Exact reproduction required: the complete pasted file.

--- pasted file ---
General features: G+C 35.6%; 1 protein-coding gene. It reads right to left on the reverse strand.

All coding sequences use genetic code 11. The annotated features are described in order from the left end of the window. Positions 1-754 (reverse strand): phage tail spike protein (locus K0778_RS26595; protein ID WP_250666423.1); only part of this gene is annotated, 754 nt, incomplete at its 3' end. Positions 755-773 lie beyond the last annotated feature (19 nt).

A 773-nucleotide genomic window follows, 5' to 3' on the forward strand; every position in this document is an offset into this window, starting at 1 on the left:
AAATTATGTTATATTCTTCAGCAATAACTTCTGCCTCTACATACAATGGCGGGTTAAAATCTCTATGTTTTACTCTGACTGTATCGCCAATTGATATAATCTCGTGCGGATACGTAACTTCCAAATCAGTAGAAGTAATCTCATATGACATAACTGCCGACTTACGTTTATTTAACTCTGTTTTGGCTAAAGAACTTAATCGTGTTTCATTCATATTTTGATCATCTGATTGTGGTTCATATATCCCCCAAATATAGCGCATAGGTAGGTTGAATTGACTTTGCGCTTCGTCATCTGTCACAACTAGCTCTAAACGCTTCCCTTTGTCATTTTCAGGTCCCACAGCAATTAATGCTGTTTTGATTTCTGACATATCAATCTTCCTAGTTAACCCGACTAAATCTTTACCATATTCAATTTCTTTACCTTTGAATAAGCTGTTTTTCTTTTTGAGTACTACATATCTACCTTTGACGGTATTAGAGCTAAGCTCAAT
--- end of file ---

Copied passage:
General features: G+C 35.6%; 1 protein-coding gene. It reads right to left on the reverse strand.

All coding sequences use genetic code 11. The annotated features are described in order from the left end of the window. Positions 1-754 (reverse strand): phage tail spike protein (locus K0778_RS26595; protein ID WP_250666423.1); only part of this gene is annotated, 754 nt, incomplete at its 3' end. Positions 755-773 lie beyond the last annotated feature (19 nt).

A 773-nucleotide genomic window follows, 5' to 3' on the forward strand; every position in this document is an offset into this window, starting at 1 on the left:
AAATTATGTTATATTCTTCAGCAATAACTTCTGCCTCTACATACAATGGCGGGTTAAAATCTCTATGTTTTACTCTGACTGTATCGCCAATTGATATAATCTCGTGCGGATACGTAACTTCCAAATCAGTAGAAGTAATCTCATATGACATAACTGCCGACTTACGTTTATTTAACTCTGTTTTGGCTAAAGAACTTAATCGTGTTTCATTCATATTTTGATCATCTGATTGTGGTTCATATATCCCCCAAATATAGCGCATAGGTAGGTTGAATTGACTTTGCGCTTCGTCATCTGTCACAACTAGCTCTAAACGCTTCCCTTTGTCATTTTCAGGTCCCACAGCAATTAATGCTGTTTTGATTTCTGACATATCAATCTTCCTAGTTAACCCGACTAAATCTTTACCATATTCAATTTCTTTACCTTTGAATAAGCTGTTTTTCTTTTTGAGTACTACATATCTACCTTTGACGGTATTAGAGCTAAGCTCAAT